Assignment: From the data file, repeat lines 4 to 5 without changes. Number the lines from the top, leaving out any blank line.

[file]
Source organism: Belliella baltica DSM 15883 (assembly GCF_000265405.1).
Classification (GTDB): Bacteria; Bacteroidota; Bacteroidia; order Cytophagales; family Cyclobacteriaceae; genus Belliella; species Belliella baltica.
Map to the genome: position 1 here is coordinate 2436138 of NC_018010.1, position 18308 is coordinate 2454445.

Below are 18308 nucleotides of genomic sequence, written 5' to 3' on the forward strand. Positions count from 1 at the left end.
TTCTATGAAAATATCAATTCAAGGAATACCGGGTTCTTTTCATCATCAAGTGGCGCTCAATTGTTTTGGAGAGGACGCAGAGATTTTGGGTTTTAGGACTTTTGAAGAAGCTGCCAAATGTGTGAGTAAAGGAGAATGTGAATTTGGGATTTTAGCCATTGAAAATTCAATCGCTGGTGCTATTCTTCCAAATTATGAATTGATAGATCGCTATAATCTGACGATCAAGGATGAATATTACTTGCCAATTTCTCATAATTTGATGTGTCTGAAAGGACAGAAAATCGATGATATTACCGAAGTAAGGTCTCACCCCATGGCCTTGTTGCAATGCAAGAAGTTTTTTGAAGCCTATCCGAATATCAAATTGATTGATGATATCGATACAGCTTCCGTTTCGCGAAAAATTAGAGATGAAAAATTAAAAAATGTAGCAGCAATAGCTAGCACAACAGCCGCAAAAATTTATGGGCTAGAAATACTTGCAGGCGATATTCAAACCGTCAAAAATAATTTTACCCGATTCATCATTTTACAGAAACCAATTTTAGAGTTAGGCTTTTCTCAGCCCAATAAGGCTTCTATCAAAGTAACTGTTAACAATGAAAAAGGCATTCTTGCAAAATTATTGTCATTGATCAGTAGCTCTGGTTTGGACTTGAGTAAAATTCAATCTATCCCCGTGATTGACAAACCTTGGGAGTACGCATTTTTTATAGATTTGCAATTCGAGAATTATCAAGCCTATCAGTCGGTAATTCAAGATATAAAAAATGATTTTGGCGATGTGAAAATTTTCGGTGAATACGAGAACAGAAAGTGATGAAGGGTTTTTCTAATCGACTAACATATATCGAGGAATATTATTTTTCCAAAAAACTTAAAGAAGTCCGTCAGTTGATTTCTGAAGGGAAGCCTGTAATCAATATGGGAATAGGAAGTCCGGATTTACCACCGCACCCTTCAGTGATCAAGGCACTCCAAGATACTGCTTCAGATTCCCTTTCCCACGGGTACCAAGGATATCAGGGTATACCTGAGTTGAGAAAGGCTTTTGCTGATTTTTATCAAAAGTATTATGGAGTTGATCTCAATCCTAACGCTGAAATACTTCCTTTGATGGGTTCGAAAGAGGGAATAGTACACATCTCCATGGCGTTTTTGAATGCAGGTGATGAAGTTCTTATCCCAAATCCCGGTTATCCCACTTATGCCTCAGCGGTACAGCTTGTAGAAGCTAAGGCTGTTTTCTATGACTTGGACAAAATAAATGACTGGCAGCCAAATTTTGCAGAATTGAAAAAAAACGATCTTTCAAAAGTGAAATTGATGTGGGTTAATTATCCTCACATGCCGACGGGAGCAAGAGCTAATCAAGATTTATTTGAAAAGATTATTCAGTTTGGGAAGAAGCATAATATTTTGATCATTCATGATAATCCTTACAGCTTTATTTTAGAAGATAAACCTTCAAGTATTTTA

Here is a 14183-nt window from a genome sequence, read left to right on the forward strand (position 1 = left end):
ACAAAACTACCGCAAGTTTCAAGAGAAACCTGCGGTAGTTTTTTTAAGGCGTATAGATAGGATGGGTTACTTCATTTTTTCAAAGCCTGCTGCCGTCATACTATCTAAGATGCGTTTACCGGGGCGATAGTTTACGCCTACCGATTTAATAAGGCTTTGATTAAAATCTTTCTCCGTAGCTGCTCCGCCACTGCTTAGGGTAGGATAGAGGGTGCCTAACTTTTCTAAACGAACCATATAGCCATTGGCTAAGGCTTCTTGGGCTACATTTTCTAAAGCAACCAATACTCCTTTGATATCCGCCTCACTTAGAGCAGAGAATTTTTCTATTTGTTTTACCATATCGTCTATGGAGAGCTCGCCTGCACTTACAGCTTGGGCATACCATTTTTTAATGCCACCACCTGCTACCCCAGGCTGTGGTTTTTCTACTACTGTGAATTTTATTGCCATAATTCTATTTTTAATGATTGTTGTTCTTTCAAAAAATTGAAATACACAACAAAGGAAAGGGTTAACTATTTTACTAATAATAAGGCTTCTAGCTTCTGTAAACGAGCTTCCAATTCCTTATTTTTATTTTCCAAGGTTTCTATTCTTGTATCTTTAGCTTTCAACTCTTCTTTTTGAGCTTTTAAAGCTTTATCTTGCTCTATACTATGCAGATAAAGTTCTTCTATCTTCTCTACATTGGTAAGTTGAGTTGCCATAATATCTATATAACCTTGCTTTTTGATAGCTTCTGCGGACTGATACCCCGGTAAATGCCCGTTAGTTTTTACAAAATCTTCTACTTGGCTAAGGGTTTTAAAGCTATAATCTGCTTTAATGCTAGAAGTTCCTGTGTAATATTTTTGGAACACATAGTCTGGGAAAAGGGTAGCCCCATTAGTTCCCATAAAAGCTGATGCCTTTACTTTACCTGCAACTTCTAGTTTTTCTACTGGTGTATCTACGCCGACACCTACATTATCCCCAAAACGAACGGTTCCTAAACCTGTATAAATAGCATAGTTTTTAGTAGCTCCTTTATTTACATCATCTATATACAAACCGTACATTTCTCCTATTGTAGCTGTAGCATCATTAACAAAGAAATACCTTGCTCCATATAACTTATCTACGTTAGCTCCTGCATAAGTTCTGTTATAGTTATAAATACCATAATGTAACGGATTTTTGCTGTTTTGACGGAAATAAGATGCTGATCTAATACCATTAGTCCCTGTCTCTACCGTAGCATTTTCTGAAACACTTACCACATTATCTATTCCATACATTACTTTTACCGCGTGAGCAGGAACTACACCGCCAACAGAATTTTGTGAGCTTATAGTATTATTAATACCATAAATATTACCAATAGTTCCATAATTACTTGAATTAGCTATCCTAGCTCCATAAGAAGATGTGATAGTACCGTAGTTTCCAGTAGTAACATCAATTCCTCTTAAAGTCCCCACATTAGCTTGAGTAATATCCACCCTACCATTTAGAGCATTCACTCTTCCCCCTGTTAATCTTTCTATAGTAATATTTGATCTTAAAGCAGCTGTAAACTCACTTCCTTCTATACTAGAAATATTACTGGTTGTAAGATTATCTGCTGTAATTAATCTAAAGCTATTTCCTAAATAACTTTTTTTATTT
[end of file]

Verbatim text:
Below are 18308 nucleotides of genomic sequence, written 5' to 3' on the forward strand. Positions count from 1 at the left end.
TTCTATGAAAATATCAATTCAAGGAATACCGGGTTCTTTTCATCATCAAGTGGCGCTCAATTGTTTTGGAGAGGACGCAGAGATTTTGGGTTTTAGGACTTTTGAAGAAGCTGCCAAATGTGTGAGTAAAGGAGAATGTGAATTTGGGATTTTAGCCATTGAAAATTCAATCGCTGGTGCTATTCTTCCAAATTATGAATTGATAGATCGCTATAATCTGACGATCAAGGATGAATATTACTTGCCAATTTCTCATAATTTGATGTGTCTGAAAGGACAGAAAATCGATGATATTACCGAAGTAAGGTCTCACCCCATGGCCTTGTTGCAATGCAAGAAGTTTTTTGAAGCCTATCCGAATATCAAATTGATTGATGATATCGATACAGCTTCCGTTTCGCGAAAAATTAGAGATGAAAAATTAAAAAATGTAGCAGCAATAGCTAGCACAACAGCCGCAAAAATTTATGGGCTAGAAATACTTGCAGGCGATATTCAAACCGTCAAAAATAATTTTACCCGATTCATCATTTTACAGAAACCAATTTTAGAGTTAGGCTTTTCTCAGCCCAATAAGGCTTCTATCAAAGTAACTGTTAACAATGAAAAAGGCATTCTTGCAAAATTATTGTCATTGATCAGTAGCTCTGGTTTGGACTTGAGTAAAATTCAATCTATCCCCGTGATTGACAAACCTTGGGAGTACGCATTTTTTATAGATTTGCAATTCGAGAATTATCAAGCCTATCAGTCGGTAATTCAAGATATAAAAAATGATTTTGGCGATGTGAAAATTTTCGGTGAATACGAGAACAGAAAGTGATGAAGGGTTTTTCTAATCGACTAACATATATCGAGGAATATTATTTTTCCAAAAAACTTAAAGAAGTCCGTCAGTTGATTTCTGAAGGGAAGCCTGTAATCAATATGGGAATAGGAAGTCCGGATTTACCACCGCACCCTTCAGTGATCAAGGCACTCCAAGATACTGCTTCAGATTCCCTTTCCCACGGGTACCAAGGATATCAGGGTATACCTGAGTTGAGAAAGGCTTTTGCTGATTTTTATCAAAAGTATTATGGAGTTGATCTCAATCCTAACGCTGAAATACTTCCTTTGATGGGTTCGAAAGAGGGAATAGTACACATCTCCATGGCGTTTTTGAATGCAGGTGATGAAGTTCTTATCCCAAATCCCGGTTATCCCACTTATGCCTCAGCGGTACAGCTTGTAGAAGCTAAGGCTGTTTTCTATGACTTGGACAAAATAAATGACTGGCAGCCAAATTTTGCAGAATTGAAAAAAAACGATCTTTCAAAAGTGAAATTGATGTGGGTTAATTATCCTCACATGCCGACGGGAGCAAGAGCTAATCAAGATTTATTTGAAAAGATTATTCAGTTTGGGAAGAAGCATAATATTTTGATCATTCATGATAATCCTTACAGCTTTATTTTAGAAGATAAACCTTCAAGTATTTTA